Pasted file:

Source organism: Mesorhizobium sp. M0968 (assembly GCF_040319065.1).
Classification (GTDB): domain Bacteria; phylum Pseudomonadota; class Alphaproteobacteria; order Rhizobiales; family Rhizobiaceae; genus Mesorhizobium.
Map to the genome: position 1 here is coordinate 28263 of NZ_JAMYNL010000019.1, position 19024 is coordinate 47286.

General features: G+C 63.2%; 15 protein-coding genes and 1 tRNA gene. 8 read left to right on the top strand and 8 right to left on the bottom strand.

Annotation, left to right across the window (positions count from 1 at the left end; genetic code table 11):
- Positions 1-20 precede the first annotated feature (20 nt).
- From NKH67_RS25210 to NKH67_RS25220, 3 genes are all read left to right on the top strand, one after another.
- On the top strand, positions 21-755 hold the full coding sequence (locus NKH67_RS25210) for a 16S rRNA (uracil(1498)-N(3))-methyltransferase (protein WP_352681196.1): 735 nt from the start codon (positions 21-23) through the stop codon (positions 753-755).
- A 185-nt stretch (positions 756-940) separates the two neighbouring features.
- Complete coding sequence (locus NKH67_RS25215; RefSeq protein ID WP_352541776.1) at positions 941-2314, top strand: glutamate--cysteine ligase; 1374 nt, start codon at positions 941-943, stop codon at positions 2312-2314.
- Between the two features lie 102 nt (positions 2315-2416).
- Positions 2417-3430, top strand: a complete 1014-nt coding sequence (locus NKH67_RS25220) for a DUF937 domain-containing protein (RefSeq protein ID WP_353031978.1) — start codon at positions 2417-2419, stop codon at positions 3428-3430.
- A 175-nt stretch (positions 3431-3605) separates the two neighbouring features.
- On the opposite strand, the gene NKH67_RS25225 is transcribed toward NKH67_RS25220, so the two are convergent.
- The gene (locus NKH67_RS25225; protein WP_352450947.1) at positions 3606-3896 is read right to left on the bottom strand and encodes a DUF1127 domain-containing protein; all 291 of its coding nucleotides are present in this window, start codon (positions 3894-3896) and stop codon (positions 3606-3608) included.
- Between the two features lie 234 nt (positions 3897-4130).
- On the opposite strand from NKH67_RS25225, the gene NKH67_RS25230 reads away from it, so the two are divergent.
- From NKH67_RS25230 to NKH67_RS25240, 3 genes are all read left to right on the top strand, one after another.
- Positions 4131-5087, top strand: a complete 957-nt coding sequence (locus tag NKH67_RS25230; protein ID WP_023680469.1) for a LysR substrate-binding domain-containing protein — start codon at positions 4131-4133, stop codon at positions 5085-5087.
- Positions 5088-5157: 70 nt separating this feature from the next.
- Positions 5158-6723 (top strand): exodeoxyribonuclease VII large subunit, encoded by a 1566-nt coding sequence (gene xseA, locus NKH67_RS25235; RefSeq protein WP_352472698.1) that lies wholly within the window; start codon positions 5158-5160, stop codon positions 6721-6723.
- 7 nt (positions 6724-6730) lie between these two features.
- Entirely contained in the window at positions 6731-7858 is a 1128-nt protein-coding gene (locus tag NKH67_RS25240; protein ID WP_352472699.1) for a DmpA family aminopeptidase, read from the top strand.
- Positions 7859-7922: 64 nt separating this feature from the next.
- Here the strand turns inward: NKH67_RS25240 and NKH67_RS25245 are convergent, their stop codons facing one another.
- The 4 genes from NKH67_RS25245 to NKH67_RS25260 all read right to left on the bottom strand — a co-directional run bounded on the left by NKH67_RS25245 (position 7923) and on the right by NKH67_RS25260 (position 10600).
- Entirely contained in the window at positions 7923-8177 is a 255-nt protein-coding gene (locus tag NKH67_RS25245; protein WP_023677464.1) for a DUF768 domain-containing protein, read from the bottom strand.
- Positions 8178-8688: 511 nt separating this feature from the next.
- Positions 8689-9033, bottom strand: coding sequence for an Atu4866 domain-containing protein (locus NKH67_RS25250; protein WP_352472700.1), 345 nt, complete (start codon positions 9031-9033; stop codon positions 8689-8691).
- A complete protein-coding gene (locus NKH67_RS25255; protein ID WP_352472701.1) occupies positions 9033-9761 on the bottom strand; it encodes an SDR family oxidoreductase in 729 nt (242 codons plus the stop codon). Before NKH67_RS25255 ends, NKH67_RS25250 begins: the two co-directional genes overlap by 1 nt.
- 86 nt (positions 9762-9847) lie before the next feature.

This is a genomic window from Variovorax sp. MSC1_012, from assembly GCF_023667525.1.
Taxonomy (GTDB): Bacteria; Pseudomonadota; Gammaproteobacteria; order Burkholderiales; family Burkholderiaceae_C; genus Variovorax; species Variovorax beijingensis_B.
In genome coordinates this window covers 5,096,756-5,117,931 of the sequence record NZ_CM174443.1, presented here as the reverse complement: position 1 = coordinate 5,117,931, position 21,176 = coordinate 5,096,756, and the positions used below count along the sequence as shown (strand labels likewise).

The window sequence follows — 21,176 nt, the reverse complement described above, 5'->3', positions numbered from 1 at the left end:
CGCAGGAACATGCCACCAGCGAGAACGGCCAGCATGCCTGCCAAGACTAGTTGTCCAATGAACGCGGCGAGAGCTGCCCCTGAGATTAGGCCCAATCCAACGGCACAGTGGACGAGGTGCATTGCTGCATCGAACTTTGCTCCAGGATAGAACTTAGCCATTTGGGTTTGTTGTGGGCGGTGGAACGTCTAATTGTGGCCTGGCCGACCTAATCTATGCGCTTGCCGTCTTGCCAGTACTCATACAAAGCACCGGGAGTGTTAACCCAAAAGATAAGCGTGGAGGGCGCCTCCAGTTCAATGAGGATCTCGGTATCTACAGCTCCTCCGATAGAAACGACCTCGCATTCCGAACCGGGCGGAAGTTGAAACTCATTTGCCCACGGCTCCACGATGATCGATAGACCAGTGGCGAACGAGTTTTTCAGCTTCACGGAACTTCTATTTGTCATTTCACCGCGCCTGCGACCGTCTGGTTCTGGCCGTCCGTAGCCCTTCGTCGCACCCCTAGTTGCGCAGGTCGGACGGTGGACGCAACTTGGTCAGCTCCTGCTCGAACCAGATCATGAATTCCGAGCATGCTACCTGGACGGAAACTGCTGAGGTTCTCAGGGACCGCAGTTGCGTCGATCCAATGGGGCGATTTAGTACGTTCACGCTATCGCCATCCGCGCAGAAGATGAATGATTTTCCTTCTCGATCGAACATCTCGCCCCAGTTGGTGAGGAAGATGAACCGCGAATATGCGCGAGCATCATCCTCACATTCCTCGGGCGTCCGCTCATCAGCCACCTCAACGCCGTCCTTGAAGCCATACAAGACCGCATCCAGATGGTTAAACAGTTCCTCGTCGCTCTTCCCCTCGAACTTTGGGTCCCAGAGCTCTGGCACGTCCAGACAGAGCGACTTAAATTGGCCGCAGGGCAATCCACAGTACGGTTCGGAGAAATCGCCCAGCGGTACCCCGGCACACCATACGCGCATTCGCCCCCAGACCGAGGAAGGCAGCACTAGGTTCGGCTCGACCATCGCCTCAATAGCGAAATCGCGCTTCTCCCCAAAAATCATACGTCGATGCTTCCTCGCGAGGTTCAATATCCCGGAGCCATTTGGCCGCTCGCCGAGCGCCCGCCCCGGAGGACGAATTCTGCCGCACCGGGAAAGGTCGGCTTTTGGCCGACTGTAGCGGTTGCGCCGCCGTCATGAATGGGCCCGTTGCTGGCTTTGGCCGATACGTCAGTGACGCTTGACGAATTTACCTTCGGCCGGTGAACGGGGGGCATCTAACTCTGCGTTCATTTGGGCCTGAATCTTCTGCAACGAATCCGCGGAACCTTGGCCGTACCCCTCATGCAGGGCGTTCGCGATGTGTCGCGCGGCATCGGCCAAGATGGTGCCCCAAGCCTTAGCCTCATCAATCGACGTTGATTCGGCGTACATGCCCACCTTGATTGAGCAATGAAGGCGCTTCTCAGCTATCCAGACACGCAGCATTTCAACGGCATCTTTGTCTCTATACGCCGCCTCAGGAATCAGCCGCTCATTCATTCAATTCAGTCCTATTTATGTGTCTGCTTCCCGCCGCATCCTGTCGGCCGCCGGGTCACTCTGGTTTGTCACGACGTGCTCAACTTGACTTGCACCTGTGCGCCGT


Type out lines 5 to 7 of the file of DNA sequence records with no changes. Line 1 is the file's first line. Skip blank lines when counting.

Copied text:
Annotation, left to right across the window (positions count from 1 at the left end; genetic code table 11):
- Positions 1-20 precede the first annotated feature (20 nt).
- From NKH67_RS25210 to NKH67_RS25220, 3 genes are all read left to right on the top strand, one after another.